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Summary: Jesus died to make us free. Jesus breaks the shackles of legalism and perfectionism and enables us to live true, authentic lives.

Galatians 5:1-6 (quickview)  “Liberating Grace”

INTRODUCTION

History is said to repeat itself. When it does, one of the constant truths that it displays is that people have a very difficult time dealing with God’s unconditional love and overwhelming grace. The idea that Jesus Christ died for our sins and that we do not need to do anything for our salvation and a new relationship with God except believe in Jesus (and that faith too is a gift) is beyond our comprehension.

• Jesus had walked among the Jews and Jews were the first Christians to receive God’s free gift of salvation. When gentiles started to convert to Christianity, however, the Jewish Christians decided that they needed to do something more than receive Jesus. The Jewish Christians told the Gentile Christians that they needed to become Jews—the sign of which was circumcision.

• By the 1500’s the Church, which had first experienced God’s grace, had become so corrupt and works orientated—earn your way to heaven—that it needed to be reformed. Martin Luther was one of those who started the reformation with his 95 Theses, or points of discussion on the Church door at Wittenberg.

We daily struggle to live free in the grace that God showers into our lives. As the gospel of John says, “If the Son of God sets you free you are free indeed.” The only problem with that is that few people really live in that reality.

SHACKLES OF EXPECTATIONS

When Jesus ministered to people and preached his gospel, he never told people that they needed to practice the law and to become Jews in order to be loved by God and enter into a new relationship with God. The disciples and those first Jewish converts understood that they were saved by grace and not be works. Yet, when others came into the faith the first Christians placed expectations upon them. The new converts had to keep the law, become circumcised, and follow various Jewish customs and traditions. They would then be saved.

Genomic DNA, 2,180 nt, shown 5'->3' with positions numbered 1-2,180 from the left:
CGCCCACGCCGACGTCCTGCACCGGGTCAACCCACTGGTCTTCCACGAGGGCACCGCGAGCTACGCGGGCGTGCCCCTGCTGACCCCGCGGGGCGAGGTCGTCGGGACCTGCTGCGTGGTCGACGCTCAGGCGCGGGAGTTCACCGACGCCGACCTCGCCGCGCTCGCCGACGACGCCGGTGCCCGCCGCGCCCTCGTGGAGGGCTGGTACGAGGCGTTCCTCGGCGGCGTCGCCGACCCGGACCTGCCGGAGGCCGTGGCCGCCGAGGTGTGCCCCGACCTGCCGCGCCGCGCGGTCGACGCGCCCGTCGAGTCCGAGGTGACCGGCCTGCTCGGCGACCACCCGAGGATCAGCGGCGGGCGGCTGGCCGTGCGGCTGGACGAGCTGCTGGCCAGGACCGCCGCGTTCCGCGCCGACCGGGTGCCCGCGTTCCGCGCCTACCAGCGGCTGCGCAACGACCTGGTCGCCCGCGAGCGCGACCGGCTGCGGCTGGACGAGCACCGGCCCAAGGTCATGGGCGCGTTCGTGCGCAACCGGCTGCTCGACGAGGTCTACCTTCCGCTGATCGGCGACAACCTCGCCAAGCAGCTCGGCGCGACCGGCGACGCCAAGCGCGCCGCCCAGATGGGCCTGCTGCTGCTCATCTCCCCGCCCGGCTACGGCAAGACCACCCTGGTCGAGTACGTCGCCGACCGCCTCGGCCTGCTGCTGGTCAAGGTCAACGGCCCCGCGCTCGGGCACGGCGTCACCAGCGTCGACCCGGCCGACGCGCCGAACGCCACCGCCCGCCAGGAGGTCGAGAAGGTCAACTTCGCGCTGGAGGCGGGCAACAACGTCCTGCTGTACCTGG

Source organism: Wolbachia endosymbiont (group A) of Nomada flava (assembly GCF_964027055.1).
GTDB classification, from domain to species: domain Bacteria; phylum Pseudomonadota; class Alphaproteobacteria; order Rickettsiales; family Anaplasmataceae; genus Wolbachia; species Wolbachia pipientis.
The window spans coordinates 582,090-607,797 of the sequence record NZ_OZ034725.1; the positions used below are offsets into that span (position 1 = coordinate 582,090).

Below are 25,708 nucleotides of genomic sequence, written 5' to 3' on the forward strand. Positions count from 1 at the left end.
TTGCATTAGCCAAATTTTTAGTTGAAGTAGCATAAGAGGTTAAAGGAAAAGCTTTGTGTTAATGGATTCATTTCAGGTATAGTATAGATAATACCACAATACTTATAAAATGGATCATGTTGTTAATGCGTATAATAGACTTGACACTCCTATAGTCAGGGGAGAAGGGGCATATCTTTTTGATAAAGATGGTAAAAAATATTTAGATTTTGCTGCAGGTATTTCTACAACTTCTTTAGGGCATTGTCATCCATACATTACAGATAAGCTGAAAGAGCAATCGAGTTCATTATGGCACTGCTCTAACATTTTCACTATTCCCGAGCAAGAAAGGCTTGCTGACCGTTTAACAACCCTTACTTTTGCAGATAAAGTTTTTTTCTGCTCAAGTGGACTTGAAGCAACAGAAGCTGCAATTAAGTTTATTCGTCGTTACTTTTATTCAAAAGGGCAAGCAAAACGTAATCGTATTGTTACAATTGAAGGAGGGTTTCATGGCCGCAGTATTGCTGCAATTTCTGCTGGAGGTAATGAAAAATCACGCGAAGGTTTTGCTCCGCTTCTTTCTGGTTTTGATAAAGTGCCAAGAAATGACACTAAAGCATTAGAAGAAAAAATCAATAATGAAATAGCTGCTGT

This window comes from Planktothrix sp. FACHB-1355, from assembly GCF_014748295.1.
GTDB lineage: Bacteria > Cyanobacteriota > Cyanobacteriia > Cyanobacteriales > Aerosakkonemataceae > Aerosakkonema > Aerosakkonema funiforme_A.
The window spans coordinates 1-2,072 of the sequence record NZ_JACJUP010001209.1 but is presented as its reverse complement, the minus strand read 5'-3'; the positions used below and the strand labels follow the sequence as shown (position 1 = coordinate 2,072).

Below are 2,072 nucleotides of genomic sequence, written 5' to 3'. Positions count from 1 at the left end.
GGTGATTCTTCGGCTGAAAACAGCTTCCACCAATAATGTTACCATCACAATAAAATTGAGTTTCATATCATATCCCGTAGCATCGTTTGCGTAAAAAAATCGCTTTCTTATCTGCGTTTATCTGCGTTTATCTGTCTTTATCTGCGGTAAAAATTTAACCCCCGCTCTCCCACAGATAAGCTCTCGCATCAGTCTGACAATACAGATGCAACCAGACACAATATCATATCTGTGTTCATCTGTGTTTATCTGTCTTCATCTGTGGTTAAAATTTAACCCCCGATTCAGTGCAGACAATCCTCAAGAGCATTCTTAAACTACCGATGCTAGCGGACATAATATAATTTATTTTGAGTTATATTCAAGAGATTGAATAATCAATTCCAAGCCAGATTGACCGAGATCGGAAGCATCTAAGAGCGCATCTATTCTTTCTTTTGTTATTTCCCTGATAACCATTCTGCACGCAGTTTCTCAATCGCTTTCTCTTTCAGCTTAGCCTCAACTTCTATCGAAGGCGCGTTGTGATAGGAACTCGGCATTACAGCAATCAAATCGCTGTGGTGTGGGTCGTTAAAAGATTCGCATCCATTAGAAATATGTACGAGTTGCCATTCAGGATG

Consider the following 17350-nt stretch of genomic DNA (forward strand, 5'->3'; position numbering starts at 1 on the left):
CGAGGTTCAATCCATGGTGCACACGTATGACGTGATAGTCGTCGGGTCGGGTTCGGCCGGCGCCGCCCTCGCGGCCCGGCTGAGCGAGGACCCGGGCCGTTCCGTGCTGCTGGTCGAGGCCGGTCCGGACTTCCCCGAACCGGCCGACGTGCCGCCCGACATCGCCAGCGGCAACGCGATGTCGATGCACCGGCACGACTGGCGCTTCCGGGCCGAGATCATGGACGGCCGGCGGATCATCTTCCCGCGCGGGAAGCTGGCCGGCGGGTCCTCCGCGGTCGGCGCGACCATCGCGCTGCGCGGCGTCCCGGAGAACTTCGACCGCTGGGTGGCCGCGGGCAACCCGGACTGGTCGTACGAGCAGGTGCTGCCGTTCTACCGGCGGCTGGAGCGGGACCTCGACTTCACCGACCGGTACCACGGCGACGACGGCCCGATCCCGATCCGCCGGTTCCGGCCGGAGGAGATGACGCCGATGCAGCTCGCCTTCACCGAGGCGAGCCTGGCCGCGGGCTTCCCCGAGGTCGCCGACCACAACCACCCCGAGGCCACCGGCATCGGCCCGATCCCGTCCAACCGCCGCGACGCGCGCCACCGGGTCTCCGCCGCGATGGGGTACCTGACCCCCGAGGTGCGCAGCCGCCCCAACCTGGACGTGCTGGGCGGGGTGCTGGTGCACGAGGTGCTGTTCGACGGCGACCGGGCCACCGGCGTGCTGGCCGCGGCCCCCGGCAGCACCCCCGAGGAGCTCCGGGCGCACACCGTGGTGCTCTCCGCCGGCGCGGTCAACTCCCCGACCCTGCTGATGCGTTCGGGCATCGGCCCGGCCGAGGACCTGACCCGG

Even today Christians fall into the trap of expecting people to do something than just believe in Jesus as their Lord and Savior. They expect coverts to refrain from specific activities, to hold various social believes, and even to vote for one party or another.

There are times that I am tempted as a pastor to list some expectations—weekly worship, tithing, personal devotions, small group involvement and service. The moment I do, however, I lose the message of Jesus Christ—we are saved by grace through faith and nothing else.

The reality of the situation is that we live in a relationship with God. The Holy Spirit moves in our lives. The Spirit guides us and ignites within us desires for growth in faith and service.

SHACKLES OF WORK

We not only have a difficult time believing the fullness of God’s grace in our relationship with God, we also have a hard time believing that we live by grace in our daily lives.

We have a fundamental belief, especially in America, that it is all up to us. If we are going to make it, succeed, and be all that we can be, then we will need to work hard and get a little lucky. In the United States we talk about the self-made individual and pulling ourselves up by our bootstraps.


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